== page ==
Men and women who believe that children need both their parents to be integral parts of their lives will be rallying at the state capitol in observance of Equal Parents Week this Thursday. The rally, sponsored by Dads of Michigan, Moms for Dads, and the Children’s Rights Council, will highlight the national tragedy of fatherlessness and call for family law reforms which will allow parents to share both parental rights and responsibilities equitably.
US Census Bureau data show that 84% of all custodial parents are mothers. Noncustodial parents, usually fathers, often struggle to remain a part of their children’s lives. Fathers have little chance of getting joint physical custody of their children, and standard visitation is only a few days a month.
Visitation interference is a major problem for divorced dads. According to research conducted by Joan Berlin Kelly, author of Surviving the Break-up, 50 percent of mothers "see no value in the father’s continued contact with his children after a divorce." This was echoed by the American Journal of Orthopsychiatry report "Frequency of Visitation by Divorced Fathers," which noted that "40 percent of mothers reported that they had interfered with the noncustodial father’s visitation on at least one occasion, to punish their ex-spouse."
Many other dads have been locked out of their children’s lives because their ex-wives have moved their children hundreds or even thousands of miles away.
Yet the presence of a father in a child’s life is the largest single predictor of whether a child will graduate high school, attend college, become involved in crime or drugs, or get pregnant. Children without fathers are more likely to be suspended or expelled from school, and they attend fewer days of school and fewer years of school.
Fatherless children score far lower on college entrance exams and are considerably more likely to be unemployed both in their teens and their early 20s. According to the US Department of Health and Human Services, they are five times more likely to commit suicide, nine times more likely to drop out of high school, and 32 times more likely to run away from home.
A solution to the problem of fatherlessness now lies before the Michigan legislature. Michigan House Bill 4664, also known as the "Parental Parity Bill," would create equality between divorcing couples by replacing the sole physical custody norm with the presumption of joint legal and physical custody. Judges would be able to deviate from this shared parenting arrangement only if there is clear and convincing evidence that one of the parents has committed acts which render that parent unfit, such as child abuse or domestic violence.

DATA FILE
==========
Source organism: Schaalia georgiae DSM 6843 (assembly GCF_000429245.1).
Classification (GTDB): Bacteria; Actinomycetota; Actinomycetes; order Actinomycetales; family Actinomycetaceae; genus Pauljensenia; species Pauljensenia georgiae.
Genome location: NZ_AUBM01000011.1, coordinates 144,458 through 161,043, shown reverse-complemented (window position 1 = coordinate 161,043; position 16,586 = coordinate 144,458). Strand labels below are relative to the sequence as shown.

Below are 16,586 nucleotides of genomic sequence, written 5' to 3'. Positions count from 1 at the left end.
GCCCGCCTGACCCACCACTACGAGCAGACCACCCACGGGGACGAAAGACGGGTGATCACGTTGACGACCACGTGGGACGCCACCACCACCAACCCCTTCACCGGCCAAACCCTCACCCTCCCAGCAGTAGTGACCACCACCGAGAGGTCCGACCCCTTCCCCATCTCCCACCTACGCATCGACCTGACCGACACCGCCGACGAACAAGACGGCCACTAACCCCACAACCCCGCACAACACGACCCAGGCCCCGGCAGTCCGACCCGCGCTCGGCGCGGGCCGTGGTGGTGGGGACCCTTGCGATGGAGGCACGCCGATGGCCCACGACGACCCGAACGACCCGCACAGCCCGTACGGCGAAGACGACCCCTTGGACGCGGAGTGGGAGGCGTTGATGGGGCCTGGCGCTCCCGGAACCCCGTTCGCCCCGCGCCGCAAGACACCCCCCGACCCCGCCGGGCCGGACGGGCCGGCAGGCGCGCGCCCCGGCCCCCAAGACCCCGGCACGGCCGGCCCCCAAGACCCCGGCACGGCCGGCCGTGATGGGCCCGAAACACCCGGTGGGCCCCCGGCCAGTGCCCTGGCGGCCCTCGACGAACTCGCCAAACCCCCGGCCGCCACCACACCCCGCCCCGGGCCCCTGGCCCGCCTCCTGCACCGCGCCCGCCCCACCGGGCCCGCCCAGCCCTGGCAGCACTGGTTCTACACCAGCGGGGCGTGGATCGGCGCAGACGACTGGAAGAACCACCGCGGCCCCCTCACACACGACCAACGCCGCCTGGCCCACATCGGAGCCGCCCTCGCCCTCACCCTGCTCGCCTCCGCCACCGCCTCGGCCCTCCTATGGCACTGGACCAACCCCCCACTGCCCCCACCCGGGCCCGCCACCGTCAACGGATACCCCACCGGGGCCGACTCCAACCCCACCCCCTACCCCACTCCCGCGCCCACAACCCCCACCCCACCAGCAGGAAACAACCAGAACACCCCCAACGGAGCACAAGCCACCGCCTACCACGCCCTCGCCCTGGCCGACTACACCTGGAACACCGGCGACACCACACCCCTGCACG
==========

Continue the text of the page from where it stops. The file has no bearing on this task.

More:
If divorcing parents are unable to agree on a shared parenting plan, the courts would be required to develop a plan which would afford both parents equitable custody and parenting time. Parents who refuse to comply with the parenting plan risk losing their share of parenting time. The bill, which was drafted by Dads of Michigan and Moms for Dads, was sponsored by Representative Andrew Raczkowski (R-Farmington Hills) and currently resides with the Michigan House of Representatives’ Committee on Civil Law and the Judiciary.
Destructive and costly custody battles are endemic to the current adversarial custody system, and they are fueled by parents’ fear that they will be expelled from their children’s lives. By replacing winners and losers with equals, shared parenting removes much of the anger and conflict from divorce.
Shared parenting also encourages cooperation and even reconciliation between troubled couples because each divorcing parent will know that, barring proof of abuse, they will not be able to drive the other parent out of their children’s lives.
In addition, because shared parenting leaves few legal issues for divorcing couples to fight over, parents save on the costly court and legal fees which take money away from their children, and which drive many divorced couples into bankruptcy. And, according to the US Census Bureau, 83% of noncustodial fathers with both joint custody and visitation privileges pay child support.
Under this bill children would gain from the ongoing emotional, physical, and financial support of both parents. Unlike the current win/lose adversarial court system, shared parenting says to parents "you are still mom and dad." Most important of all, it tells children, "you haven’t lost a parent."
- Lansing State JournalSep. 26, 2002